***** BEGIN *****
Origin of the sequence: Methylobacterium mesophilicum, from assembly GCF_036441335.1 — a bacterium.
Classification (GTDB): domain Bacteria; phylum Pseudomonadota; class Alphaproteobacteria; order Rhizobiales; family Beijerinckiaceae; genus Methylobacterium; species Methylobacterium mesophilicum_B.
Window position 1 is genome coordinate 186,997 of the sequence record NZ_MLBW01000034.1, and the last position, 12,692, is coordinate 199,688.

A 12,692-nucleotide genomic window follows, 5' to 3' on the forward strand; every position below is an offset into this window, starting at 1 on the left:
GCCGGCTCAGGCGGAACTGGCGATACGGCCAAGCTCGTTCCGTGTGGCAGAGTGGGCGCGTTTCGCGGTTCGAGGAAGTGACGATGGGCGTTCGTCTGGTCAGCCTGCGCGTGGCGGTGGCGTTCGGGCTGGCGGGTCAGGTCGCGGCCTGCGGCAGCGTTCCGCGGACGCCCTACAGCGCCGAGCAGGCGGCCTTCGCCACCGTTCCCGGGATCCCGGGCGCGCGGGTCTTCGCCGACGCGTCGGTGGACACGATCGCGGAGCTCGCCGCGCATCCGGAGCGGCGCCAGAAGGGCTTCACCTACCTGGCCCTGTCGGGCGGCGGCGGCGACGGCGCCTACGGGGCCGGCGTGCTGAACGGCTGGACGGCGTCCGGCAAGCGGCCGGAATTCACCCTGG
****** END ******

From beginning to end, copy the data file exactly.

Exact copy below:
Origin of the sequence: Methylobacterium mesophilicum, from assembly GCF_036441335.1 — a bacterium.
Classification (GTDB): domain Bacteria; phylum Pseudomonadota; class Alphaproteobacteria; order Rhizobiales; family Beijerinckiaceae; genus Methylobacterium; species Methylobacterium mesophilicum_B.
Window position 1 is genome coordinate 186,997 of the sequence record NZ_MLBW01000034.1, and the last position, 12,692, is coordinate 199,688.

A 12,692-nucleotide genomic window follows, 5' to 3' on the forward strand; every position below is an offset into this window, starting at 1 on the left:
GCCGGCTCAGGCGGAACTGGCGATACGGCCAAGCTCGTTCCGTGTGGCAGAGTGGGCGCGTTTCGCGGTTCGAGGAAGTGACGATGGGCGTTCGTCTGGTCAGCCTGCGCGTGGCGGTGGCGTTCGGGCTGGCGGGTCAGGTCGCGGCCTGCGGCAGCGTTCCGCGGACGCCCTACAGCGCCGAGCAGGCGGCCTTCGCCACCGTTCCCGGGATCCCGGGCGCGCGGGTCTTCGCCGACGCGTCGGTGGACACGATCGCGGAGCTCGCCGCGCATCCGGAGCGGCGCCAGAAGGGCTTCACCTACCTGGCCCTGTCGGGCGGCGGCGGCGACGGCGCCTACGGGGCCGGCGTGCTGAACGGCTGGACGGCGTCCGGCAAGCGGCCGGAATTCACCCTGG